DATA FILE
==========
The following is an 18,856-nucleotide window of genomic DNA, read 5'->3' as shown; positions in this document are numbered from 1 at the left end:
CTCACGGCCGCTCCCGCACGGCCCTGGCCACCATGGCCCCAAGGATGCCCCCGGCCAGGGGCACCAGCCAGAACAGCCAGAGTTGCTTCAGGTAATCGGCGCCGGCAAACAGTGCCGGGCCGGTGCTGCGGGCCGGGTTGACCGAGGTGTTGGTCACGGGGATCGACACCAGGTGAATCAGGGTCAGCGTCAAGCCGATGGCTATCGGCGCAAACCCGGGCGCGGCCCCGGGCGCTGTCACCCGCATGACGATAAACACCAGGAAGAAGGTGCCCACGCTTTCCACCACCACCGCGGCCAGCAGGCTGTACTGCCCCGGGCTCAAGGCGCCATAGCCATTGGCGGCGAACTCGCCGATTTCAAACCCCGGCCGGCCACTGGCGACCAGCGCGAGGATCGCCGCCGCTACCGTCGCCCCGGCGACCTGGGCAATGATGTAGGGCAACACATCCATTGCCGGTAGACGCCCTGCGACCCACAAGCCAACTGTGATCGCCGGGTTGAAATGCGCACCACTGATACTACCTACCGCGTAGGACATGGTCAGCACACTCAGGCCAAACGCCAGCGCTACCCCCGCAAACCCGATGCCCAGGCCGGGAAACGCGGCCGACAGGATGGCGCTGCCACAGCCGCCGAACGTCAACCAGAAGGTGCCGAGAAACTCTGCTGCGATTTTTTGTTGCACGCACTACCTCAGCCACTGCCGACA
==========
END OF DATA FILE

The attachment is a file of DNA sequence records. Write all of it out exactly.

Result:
The following is an 18,856-nucleotide window of genomic DNA, read 5'->3' as shown; positions in this document are numbered from 1 at the left end:
CTCACGGCCGCTCCCGCACGGCCCTGGCCACCATGGCCCCAAGGATGCCCCCGGCCAGGGGCACCAGCCAGAACAGCCAGAGTTGCTTCAGGTAATCGGCGCCGGCAAACAGTGCCGGGCCGGTGCTGCGGGCCGGGTTGACCGAGGTGTTGGTCACGGGGATCGACACCAGGTGAATCAGGGTCAGCGTCAAGCCGATGGCTATCGGCGCAAACCCGGGCGCGGCCCCGGGCGCTGTCACCCGCATGACGATAAACACCAGGAAGAAGGTGCCCACGCTTTCCACCACCACCGCGGCCAGCAGGCTGTACTGCCCCGGGCTCAAGGCGCCATAGCCATTGGCGGCGAACTCGCCGATTTCAAACCCCGGCCGGCCACTGGCGACCAGCGCGAGGATCGCCGCCGCTACCGTCGCCCCGGCGACCTGGGCAATGATGTAGGGCAACACATCCATTGCCGGTAGACGCCCTGCGACCCACAAGCCAACTGTGATCGCCGGGTTGAAATGCGCACCACTGATACTACCTACCGCGTAGGACATGGTCAGCACACTCAGGCCAAACGCCAGCGCTACCCCCGCAAACCCGATGCCCAGGCCGGGAAACGCGGCCGACAGGATGGCGCTGCCACAGCCGCCGAACGTCAACCAGAAGGTGCCGAGAAACTCTGCTGCGATTTTTTGTTGCACGCACTACCTCAGCCACTGCCGACA